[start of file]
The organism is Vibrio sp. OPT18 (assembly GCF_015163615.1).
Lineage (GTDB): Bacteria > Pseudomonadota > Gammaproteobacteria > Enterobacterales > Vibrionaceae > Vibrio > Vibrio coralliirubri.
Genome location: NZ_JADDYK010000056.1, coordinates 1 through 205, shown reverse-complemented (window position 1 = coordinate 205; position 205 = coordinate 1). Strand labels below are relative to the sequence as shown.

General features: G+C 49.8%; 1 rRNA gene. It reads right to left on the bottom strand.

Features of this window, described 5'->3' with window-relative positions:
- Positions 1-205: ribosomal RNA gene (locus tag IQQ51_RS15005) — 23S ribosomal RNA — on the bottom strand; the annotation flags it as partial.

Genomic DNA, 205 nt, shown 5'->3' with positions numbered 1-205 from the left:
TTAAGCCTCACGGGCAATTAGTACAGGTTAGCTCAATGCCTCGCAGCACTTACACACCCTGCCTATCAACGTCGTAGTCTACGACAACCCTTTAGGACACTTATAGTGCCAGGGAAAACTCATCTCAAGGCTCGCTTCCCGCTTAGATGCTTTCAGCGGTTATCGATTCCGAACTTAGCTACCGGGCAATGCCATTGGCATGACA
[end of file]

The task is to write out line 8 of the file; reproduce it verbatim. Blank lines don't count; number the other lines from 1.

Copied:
TTAAGCCTCACGGGCAATTAGTACAGGTTAGCTCAATGCCTCGCAGCACTTACACACCCTGCCTATCAACGTCGTAGTCTACGACAACCCTTTAGGACACTTATAGTGCCAGGGAAAACTCATCTCAAGGCTCGCTTCCCGCTTAGATGCTTTCAGCGGTTATCGATTCCGAACTTAGCTACCGGGCAATGCCATTGGCATGACA